Center for Strategic Communication

America in the shipyard in Mississippi. Photo: Navy

America in the shipyard in Mississippi. Photo: Navy

She’s 844 feet long, 106 feet wide and displaces 45,000 tons of water. The future USS America, christened in Mississippi on Saturday, is technically an amphibious assault ship, a type of vessel optimized for carrying Marines into battle. But subtle changes under America‘s steel skin mean she can double as a small aircraft carrier, capable of sustaining a short air war all on her own.

The changes to America and her sister ship Tripoli came at the cost of some of the usual amphibious capabilities possessed by assault ships. By investing a combined $6 billion in America and Tripoli, the Navy and Marines are betting that future warfare will involve more aerial combat and fewer potential beach assaults.

It’s not a totally reckless wager, but it does involve some risk. With the America class, the Pentagon is taking a chance on air power and, more to point, on the Marines’ version of the F-35 Joint Strike Fighter. When America‘s sister ship Tripoli enters service in 2018, the Navy will (in essence) possess 13 carriers — these two smaller, newer models, plus 11 of the big, nuclear-powered variety. That’s up from the 11 nuke flattops in today’s fleet. Commensurately, the number of old-school assault ships will drop by two.

The sailing branch’s other assault ships — currently numbering nine — can also support dozens of helicopters plus a handful of Harrier jump jets apiece. But they lack the facilities for sustained flight ops, meaning they’re more assault ships than classic carriers. The older vessels are built around cavernous “well decks” — in essence, giant swimming pools that open to the sea through the ships’ sterns, allowing them to launch and recover landing craft, hovercraft, swimming vehicles and river boats. These small craft are the primary means of moving Marines onto shore, complemented by helicopters and V-22 tiltrotors taking off from the flight deck.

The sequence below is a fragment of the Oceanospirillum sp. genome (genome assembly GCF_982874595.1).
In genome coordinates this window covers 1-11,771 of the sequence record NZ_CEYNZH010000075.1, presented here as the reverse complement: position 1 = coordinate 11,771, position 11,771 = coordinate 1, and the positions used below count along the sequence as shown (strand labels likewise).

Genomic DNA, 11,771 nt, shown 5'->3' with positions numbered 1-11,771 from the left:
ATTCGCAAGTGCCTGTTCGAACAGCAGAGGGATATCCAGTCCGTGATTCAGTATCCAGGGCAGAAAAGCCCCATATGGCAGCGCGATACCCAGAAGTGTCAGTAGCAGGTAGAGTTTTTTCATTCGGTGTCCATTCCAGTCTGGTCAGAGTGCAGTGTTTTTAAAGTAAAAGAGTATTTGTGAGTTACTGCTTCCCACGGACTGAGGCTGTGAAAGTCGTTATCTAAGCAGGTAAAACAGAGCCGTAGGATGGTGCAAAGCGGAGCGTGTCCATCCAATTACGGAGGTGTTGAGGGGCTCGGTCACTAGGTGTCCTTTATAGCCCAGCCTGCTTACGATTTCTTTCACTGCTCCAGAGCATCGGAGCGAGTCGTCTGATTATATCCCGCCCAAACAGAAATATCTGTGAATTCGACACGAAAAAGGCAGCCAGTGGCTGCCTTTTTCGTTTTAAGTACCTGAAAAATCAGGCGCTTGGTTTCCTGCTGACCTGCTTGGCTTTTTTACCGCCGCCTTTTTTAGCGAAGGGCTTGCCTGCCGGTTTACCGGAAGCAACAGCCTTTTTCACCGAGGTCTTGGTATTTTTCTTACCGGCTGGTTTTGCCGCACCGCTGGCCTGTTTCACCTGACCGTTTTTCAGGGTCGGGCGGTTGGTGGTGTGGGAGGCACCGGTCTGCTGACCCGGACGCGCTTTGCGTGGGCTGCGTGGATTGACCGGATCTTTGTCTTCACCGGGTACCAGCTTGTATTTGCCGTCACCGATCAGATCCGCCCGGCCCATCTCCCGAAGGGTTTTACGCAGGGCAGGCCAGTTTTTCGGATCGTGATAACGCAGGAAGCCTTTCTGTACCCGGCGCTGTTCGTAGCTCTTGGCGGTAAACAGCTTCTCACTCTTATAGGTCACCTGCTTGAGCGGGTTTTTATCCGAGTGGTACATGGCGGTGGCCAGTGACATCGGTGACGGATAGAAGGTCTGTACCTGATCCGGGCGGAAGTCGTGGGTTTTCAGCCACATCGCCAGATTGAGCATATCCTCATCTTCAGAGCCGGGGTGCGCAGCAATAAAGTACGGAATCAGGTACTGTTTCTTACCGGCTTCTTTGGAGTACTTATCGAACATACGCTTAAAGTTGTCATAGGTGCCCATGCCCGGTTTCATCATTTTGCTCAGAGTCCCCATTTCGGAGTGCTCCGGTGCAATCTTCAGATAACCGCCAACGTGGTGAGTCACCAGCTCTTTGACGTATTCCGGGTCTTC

America and Tripoli don’t have well decks. In their place, the newer ships possess extra hangar space, bigger tanks for aviation fuel and larger weapons magazines. These facilities allow America and her sister to operate, for days on end, as many as 30 fixed-wing planes including today’s Harriers plus the F-35B stealth jump jet that’s still in testing. “It is, for all intents and purposes, a light aircraft carrier,” Navy Capt. Jerry Hendrix wrote of America. But the new ship and her sister can still send Marines ashore in helicopters and V-22s.

That shift toward aerial capabilities was deliberate on the part of the Marine Corps, and reflects continuing doubt about the usefulness and wisdom of World War II-style beach assaults, which were among that conflict’s bloodiest operations. Two years ago, then-Defense Secretary Robert Gates considered eliminating the beach-invasion mission altogether, although he ultimately settled for merely de-emphasizing it.

But at no point did anyone in the Pentagon seriously consider reducing the United States’ carrier fleet, which combines the mobility of ships with the range, flexibility and striking power of an air force. Instead, the military doubled down on oceangoing air power by transforming America and Tripoli into mini carriers. “When America joins the fleet, we’ll be a stronger, more flexible and a better Navy-Marine Corps team,” Vice Chief of Naval Operations Adm. Mark Ferguson said at America‘s christening. “We need this ship.”

If America and her sister possess a weakness, it’s the small number of planes currently available to fly off them. The ships do not have catapults like the nuclear carriers do, so only the aging Harrier and the future F-35B — both of which can take off and land vertically — can make use of their flight decks. Just 100 or so Harriers are in frontline service. Last month eight Harriers were destroyed in a daring Taliban raid on a base in southern Afghanistan. The F-35B is still struggling with design problems and could be years away from joining operational squadrons. Without the F-35B “our nation will lose a great capability,” Gen. James Amos, the Marine commandant, said last year.

With the two light carriers in place of two traditional assault ships, the Pentagon apparently believes it has struck the right balance for the future. For copies of the America class after Tripoli, the Navy said it will restore the well decks.